Enforcement on forced consent
This clutch of Meta-focused complaints date back to May 2018, when the GDPR came into application across the European Union — after the European privacy rights campaign group targeted the tech giant’s use of so-called “forced consent” (aka, pushing sign-up terms on users that mean they either ‘agree’ to their data being processed for behavioral ads or they can’t use the service).
The Irish regulator’s draft decision on the complaints leaked back in October 2021 — and, in contrast to the EDPB’s binding decision, the DPC did not object to Meta’s reliance on contractual necessity for running behavioral ads. Although it did find violations of the GDPR’s transparency requirements, saying users were unlikely to have understood they were signing up to a Facebook ad contract when they clicked agree on its terms of service.
Hence the DPC originally proposed a smaller penalty (of just $36M) vs the more than 10x larger financial sting in final decisions emerging now (still with the WhatsApp final decision pending).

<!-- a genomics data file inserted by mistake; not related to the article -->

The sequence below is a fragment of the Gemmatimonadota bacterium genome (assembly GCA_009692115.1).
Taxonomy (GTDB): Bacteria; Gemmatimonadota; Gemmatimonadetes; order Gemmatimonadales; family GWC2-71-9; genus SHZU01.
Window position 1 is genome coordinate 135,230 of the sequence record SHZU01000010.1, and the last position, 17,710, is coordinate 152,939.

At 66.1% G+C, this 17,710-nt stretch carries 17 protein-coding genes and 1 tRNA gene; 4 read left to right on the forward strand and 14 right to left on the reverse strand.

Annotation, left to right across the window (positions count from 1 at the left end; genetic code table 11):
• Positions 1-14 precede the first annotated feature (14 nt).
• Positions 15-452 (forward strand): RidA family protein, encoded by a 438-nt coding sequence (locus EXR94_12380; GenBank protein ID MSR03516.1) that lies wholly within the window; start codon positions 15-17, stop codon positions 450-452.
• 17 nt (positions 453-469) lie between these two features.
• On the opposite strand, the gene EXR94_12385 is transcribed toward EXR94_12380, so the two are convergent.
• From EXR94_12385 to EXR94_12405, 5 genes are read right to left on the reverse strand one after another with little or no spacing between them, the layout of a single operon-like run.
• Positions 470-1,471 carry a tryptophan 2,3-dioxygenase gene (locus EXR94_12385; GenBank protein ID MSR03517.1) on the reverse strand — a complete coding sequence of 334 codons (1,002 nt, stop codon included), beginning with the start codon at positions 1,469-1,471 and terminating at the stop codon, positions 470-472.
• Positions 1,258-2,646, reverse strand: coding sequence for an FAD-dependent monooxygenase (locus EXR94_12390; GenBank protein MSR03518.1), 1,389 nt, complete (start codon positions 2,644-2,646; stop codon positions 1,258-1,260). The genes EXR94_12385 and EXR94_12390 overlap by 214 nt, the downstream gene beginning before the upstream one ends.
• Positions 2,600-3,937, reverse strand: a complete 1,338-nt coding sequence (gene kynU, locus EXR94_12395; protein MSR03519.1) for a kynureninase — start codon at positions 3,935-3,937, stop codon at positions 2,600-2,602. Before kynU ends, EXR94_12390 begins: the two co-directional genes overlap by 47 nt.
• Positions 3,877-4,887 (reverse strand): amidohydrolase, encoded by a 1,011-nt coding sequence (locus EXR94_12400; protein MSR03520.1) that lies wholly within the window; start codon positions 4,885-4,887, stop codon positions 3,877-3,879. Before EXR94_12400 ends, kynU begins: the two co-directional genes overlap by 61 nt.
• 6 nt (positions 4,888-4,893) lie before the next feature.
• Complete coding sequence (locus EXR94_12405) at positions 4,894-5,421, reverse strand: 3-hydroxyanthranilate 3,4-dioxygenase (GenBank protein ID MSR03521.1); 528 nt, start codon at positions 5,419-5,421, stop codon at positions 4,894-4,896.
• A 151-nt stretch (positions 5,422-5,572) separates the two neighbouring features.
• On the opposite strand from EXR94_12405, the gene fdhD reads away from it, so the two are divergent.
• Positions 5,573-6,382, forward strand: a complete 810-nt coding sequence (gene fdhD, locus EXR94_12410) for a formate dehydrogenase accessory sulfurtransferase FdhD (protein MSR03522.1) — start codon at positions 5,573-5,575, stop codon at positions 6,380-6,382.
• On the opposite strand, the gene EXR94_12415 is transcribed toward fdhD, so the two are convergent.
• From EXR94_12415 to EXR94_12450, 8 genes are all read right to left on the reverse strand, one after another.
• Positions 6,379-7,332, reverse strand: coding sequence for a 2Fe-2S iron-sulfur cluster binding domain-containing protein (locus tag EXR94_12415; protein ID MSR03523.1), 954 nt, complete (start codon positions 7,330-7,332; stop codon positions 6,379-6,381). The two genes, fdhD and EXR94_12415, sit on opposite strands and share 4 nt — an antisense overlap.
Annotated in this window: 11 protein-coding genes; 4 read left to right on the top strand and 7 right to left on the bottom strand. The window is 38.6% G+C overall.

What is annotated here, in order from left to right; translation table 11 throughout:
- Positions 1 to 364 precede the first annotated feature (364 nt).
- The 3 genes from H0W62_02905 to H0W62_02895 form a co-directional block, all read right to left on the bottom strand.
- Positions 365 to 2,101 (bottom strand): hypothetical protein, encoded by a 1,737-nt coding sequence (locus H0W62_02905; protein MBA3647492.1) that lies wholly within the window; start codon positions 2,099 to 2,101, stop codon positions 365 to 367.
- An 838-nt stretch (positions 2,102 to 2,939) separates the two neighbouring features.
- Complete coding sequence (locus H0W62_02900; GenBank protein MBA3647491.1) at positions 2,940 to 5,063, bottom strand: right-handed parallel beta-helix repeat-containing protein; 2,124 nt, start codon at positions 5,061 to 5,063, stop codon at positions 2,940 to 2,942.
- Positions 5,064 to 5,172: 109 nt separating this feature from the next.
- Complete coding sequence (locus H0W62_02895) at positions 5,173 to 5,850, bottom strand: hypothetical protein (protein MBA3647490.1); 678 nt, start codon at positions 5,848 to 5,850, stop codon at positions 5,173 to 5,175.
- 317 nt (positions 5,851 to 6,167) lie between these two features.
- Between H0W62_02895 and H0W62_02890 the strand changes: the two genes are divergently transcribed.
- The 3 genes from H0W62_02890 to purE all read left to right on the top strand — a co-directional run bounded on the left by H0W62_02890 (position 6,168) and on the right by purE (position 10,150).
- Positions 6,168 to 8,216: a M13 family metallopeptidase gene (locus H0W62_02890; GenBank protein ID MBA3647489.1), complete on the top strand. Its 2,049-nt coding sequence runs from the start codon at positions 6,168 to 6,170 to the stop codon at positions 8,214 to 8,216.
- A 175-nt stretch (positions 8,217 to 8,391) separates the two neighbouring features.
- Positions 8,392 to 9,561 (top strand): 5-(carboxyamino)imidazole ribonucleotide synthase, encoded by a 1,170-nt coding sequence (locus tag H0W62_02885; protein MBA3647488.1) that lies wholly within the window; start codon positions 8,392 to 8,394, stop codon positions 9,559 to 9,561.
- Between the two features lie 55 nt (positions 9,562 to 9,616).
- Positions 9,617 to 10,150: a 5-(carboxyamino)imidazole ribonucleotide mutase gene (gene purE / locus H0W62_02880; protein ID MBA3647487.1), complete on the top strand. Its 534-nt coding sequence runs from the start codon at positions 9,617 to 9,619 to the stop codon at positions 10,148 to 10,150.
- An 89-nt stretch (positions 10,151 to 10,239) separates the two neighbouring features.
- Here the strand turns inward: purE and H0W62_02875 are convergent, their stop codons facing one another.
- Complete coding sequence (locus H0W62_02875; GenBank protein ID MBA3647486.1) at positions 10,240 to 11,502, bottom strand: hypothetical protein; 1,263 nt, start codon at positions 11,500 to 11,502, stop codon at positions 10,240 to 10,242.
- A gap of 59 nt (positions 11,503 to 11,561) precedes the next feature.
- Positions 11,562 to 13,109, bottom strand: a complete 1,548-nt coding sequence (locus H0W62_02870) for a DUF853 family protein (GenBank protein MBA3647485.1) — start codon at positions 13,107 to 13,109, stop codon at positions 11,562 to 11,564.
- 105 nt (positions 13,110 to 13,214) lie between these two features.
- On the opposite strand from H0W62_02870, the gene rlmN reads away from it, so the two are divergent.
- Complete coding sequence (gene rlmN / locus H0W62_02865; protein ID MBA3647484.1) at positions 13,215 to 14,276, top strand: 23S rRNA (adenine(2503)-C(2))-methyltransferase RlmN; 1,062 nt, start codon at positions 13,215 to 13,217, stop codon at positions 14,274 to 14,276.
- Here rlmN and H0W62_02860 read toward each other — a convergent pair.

This far tougher enforcement has been arrived at through the GDPR’s cooperation mechanism — which loops in other EU data protection authorities (who can, and in this case several did, object to a lead supervisor’s draft decision); and casts the EDPB as final arbiter when regulators can’t agree among themselves. So, in this case (and not for the first time), the DPC has been instructed to reach a different outcome than if it had been left to decide alone.
And — as has happened several times before — the standard of enforcement flowing from a collective regulatory process baked into GDPR is higher (and tougher) than it would have been with Ireland acting on its own.